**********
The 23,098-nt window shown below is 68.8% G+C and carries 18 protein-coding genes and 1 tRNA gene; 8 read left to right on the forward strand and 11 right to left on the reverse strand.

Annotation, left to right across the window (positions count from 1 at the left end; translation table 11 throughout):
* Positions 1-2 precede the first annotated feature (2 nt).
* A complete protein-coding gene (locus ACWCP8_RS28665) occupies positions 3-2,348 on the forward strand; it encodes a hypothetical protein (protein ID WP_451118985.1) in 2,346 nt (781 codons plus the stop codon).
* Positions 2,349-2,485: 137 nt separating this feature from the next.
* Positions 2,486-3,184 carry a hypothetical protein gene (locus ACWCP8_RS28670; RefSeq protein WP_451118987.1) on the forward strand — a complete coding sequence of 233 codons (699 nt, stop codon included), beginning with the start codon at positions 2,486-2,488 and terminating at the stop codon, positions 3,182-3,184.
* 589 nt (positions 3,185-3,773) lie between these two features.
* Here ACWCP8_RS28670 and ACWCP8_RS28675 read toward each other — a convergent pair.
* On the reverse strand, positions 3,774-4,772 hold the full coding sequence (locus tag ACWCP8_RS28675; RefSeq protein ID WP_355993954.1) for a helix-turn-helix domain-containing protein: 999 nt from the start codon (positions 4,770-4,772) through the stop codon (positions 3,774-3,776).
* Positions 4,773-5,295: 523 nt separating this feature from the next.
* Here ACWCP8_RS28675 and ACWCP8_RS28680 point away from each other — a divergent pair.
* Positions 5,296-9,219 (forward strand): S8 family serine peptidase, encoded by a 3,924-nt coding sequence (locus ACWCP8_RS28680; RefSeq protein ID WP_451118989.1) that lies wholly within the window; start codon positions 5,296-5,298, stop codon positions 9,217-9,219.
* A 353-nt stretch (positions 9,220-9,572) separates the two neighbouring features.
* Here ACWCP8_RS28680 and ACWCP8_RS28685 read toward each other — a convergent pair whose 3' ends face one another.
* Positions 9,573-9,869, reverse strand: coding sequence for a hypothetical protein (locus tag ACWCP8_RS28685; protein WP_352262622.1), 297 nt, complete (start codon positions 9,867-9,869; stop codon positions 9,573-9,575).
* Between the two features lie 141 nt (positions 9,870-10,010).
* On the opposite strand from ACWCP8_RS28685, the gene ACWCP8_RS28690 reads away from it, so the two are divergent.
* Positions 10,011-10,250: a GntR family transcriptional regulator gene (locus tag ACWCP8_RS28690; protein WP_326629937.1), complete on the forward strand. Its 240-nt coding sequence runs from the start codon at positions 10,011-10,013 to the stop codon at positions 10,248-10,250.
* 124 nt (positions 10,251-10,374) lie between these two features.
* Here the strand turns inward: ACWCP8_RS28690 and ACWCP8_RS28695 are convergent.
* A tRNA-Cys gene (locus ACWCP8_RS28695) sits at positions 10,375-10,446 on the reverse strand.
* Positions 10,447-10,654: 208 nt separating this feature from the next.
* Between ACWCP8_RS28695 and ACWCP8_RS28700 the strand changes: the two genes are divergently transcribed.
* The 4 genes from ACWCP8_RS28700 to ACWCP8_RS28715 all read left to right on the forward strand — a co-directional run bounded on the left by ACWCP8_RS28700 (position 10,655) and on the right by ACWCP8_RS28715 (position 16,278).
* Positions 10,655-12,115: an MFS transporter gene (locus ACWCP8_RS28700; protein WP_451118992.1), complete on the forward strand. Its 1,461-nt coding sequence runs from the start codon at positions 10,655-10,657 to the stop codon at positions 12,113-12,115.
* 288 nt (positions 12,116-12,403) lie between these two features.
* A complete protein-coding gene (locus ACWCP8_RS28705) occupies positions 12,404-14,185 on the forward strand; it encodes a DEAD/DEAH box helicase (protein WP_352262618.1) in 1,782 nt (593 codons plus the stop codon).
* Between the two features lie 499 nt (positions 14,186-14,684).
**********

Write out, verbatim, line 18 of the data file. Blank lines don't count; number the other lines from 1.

* Positions 10,011-10,250: a GntR family transcriptional regulator gene (locus tag ACWCP8_RS28690; protein WP_326629937.1), complete on the forward strand. Its 240-nt coding sequence runs from the start codon at positions 10,011-10,013 to the stop codon at positions 10,248-10,250.